The Economics of Sports Betting
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The Economics of Sports Betting

Edited by Plácido Rodríguez, Brad R. Humphreys and Robert Simmons

This unique book delves into a number of intriguing issues and addresses several pertinent questions including, should gambling markets be privatized? Is the ‘hot hand’ hypothesis real or a myth? Are the ‘many’ smarter than the ‘few’ in estimating betting odds? How are prices set in fixed odds betting markets? The book also explores the informational efficiency of betting markets and the prevalence of corruption and illegal betting in sports.
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Chapter 5: Forecasting football match results: are the many smarter than the few?*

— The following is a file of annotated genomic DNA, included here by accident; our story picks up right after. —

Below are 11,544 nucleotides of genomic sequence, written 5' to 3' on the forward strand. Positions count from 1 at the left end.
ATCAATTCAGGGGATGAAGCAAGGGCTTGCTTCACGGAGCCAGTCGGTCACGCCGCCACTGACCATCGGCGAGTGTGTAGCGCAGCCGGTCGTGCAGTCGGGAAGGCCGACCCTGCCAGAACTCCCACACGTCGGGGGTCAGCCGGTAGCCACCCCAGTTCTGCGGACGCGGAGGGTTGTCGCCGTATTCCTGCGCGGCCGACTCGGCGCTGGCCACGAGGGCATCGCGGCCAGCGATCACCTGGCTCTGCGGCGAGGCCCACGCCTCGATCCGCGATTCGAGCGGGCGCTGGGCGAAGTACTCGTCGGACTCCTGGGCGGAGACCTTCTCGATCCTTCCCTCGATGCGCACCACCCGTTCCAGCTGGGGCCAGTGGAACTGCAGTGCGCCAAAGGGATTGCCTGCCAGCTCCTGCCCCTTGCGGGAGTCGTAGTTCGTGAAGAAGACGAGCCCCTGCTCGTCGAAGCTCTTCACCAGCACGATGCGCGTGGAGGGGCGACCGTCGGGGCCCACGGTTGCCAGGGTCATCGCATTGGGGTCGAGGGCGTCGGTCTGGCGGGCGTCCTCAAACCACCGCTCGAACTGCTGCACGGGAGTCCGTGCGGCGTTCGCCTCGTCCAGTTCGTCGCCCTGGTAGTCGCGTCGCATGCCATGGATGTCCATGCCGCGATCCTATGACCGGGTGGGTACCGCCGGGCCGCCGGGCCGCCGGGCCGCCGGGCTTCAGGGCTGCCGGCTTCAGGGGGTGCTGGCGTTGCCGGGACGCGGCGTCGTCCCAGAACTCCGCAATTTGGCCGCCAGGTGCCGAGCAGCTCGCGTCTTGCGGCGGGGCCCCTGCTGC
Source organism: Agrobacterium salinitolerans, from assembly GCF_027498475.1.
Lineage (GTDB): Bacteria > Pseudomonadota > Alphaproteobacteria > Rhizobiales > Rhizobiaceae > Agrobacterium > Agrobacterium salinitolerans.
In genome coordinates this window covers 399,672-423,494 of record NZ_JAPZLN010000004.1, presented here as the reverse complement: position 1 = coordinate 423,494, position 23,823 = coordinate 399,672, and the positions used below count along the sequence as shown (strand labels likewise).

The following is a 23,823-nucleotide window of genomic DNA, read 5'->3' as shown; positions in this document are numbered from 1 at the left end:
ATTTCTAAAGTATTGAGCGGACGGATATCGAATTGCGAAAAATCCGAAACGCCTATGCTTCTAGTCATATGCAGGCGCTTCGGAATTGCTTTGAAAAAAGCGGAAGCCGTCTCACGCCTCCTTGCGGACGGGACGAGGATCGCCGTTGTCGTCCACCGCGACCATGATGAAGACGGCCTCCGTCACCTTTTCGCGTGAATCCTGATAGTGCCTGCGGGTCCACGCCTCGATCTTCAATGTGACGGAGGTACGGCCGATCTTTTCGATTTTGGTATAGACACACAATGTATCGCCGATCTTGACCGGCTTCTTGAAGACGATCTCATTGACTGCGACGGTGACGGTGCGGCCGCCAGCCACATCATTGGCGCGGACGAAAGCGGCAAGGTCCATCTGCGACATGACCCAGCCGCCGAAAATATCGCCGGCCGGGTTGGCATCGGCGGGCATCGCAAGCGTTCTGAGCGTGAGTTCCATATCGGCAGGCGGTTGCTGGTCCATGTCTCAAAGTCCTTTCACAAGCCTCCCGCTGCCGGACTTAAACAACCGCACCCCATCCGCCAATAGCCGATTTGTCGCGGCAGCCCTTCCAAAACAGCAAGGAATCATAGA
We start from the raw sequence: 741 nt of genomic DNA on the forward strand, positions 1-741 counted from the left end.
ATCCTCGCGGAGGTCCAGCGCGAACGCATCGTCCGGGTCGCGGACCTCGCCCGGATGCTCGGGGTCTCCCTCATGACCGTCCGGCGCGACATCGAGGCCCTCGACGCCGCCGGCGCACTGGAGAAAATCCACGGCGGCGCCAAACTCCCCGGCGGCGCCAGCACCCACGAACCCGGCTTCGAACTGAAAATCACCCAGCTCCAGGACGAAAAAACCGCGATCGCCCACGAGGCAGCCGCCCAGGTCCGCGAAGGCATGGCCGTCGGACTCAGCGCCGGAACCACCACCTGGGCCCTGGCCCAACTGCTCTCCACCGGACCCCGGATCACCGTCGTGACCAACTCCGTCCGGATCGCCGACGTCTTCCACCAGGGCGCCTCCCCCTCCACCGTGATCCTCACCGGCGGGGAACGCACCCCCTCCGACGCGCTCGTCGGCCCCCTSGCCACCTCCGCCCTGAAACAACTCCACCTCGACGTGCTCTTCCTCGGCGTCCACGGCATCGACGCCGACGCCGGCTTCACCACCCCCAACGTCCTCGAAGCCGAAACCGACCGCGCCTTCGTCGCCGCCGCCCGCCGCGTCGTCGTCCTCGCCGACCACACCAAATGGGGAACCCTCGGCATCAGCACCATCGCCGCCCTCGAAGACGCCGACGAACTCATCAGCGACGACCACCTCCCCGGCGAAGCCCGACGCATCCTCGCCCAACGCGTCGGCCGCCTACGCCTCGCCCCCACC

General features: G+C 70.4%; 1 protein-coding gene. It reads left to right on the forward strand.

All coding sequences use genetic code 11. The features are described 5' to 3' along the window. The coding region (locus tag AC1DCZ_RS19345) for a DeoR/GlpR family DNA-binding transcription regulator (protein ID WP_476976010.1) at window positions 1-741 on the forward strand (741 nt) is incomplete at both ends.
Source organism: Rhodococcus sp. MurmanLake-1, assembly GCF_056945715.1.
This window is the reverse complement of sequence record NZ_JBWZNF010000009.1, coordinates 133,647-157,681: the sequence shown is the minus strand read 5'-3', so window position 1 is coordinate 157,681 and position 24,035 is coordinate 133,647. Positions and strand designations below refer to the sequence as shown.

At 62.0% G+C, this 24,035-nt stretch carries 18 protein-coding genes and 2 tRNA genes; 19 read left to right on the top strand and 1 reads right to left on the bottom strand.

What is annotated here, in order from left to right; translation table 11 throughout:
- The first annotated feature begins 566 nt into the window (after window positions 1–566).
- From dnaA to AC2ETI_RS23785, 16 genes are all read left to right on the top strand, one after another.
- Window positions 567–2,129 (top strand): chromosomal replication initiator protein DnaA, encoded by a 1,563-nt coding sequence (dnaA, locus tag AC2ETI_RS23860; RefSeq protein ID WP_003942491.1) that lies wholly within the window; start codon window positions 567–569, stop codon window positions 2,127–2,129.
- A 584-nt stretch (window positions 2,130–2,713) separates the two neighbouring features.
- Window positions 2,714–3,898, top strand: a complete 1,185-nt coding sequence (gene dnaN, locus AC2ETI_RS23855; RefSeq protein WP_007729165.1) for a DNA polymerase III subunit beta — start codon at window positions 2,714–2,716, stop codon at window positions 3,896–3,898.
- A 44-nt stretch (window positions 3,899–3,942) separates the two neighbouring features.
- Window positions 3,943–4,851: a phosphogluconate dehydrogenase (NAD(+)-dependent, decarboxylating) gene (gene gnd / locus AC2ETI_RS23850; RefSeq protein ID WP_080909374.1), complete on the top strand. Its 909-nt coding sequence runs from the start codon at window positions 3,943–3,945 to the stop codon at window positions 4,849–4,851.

Jaume García, Levi Pérez and Plácido Rodríguez

Abstract

In this chapter the authors pose the fundamental question of whether bookmaker probabilities offer superior predictions of match outcomes to bettors themselves. Their test case is Spanish football and the comparison gamblers are football pools bettors who play a game where they forecast match outcomes. The authors find, first, that there is a favourite-longshot bias in Spanish fixed-odds football results betting and second, bookmakers’ predictions outperform those of football pools bettors.

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